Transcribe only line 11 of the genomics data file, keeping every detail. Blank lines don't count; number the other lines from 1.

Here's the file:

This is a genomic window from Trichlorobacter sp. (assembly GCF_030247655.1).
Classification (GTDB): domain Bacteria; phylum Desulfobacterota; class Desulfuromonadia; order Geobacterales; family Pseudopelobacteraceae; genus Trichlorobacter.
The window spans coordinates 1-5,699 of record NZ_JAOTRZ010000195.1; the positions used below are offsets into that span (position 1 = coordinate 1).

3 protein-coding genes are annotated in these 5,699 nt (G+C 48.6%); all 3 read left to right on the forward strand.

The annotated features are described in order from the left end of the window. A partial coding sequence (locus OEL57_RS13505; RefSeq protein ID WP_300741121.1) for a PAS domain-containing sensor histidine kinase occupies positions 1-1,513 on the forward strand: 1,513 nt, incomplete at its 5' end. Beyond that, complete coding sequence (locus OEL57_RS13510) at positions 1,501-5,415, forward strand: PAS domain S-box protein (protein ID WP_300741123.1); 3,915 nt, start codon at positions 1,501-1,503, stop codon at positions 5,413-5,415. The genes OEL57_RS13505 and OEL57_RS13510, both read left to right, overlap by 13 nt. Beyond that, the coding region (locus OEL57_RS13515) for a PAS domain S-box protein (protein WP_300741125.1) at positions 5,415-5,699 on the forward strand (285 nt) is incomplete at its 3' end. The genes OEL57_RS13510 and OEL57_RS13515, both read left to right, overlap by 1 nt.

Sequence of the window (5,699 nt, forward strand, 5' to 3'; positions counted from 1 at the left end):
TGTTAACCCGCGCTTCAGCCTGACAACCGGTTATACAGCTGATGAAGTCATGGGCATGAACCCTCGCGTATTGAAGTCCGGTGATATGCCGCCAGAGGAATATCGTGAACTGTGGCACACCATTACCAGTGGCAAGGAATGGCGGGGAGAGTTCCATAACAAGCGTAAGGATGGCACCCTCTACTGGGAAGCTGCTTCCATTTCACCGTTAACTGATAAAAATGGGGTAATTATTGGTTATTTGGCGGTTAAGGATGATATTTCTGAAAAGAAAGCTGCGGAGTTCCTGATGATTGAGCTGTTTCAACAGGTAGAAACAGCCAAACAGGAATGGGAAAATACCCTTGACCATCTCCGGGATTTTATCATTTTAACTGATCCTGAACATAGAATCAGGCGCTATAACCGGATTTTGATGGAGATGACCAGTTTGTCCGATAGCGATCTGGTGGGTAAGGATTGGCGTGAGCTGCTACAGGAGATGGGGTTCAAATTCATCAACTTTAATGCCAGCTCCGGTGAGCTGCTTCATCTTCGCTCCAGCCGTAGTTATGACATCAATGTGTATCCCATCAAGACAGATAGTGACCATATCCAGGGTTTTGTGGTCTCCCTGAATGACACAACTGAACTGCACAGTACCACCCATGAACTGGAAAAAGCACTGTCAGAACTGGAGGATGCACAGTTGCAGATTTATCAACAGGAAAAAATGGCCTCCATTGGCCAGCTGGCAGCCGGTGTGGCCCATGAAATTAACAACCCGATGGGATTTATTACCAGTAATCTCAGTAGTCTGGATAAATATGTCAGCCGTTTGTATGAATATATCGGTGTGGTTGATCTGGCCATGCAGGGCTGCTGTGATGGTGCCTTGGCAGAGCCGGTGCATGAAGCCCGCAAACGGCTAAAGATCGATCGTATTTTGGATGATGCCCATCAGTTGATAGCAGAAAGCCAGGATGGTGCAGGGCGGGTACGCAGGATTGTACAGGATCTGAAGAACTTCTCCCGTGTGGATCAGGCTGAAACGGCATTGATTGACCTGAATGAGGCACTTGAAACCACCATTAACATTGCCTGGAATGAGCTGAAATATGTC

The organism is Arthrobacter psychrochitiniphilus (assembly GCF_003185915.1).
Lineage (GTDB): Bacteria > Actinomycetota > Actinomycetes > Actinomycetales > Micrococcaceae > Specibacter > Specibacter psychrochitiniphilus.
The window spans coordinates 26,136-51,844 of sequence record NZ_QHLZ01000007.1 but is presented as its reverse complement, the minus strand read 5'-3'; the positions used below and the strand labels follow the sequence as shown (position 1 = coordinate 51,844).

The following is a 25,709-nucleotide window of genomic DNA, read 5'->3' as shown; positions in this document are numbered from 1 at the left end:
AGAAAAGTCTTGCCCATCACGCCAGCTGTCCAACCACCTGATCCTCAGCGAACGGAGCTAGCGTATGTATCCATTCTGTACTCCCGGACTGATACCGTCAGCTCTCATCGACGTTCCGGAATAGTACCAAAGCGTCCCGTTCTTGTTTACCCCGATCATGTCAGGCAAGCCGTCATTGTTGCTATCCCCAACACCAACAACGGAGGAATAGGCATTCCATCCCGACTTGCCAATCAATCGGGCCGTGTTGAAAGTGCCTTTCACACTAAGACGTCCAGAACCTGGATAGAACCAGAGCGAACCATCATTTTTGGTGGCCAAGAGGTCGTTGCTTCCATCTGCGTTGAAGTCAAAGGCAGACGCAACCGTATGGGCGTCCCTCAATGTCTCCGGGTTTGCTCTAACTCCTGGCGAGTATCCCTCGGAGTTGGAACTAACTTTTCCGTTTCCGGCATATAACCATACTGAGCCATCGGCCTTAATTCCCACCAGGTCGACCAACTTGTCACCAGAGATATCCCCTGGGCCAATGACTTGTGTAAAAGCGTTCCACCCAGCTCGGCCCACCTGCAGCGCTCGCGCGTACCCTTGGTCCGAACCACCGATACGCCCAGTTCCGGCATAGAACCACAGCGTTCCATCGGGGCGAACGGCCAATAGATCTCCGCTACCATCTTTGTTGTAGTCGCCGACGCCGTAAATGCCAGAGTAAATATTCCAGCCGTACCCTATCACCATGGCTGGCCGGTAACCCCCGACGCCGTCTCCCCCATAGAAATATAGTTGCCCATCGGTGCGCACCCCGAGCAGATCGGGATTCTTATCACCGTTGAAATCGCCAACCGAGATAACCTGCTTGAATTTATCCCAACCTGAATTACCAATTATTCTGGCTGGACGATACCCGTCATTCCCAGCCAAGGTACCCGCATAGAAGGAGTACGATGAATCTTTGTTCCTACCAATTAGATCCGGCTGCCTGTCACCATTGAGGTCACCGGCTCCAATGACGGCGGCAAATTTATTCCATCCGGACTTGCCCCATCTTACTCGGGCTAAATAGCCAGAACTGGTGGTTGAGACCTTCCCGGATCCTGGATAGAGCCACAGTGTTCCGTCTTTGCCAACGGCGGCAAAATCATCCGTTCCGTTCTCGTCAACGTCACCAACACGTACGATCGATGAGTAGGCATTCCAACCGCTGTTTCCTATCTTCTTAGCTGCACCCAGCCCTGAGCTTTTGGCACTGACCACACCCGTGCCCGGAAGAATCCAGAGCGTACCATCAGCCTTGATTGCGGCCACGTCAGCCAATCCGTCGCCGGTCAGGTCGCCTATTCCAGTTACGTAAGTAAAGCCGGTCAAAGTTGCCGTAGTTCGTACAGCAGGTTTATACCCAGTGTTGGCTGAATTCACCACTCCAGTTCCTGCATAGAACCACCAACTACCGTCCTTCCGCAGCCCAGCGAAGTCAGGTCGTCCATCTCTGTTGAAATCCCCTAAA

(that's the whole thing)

The following is a 25,709-nucleotide window of genomic DNA, read 5'->3' as shown; positions in this document are numbered from 1 at the left end: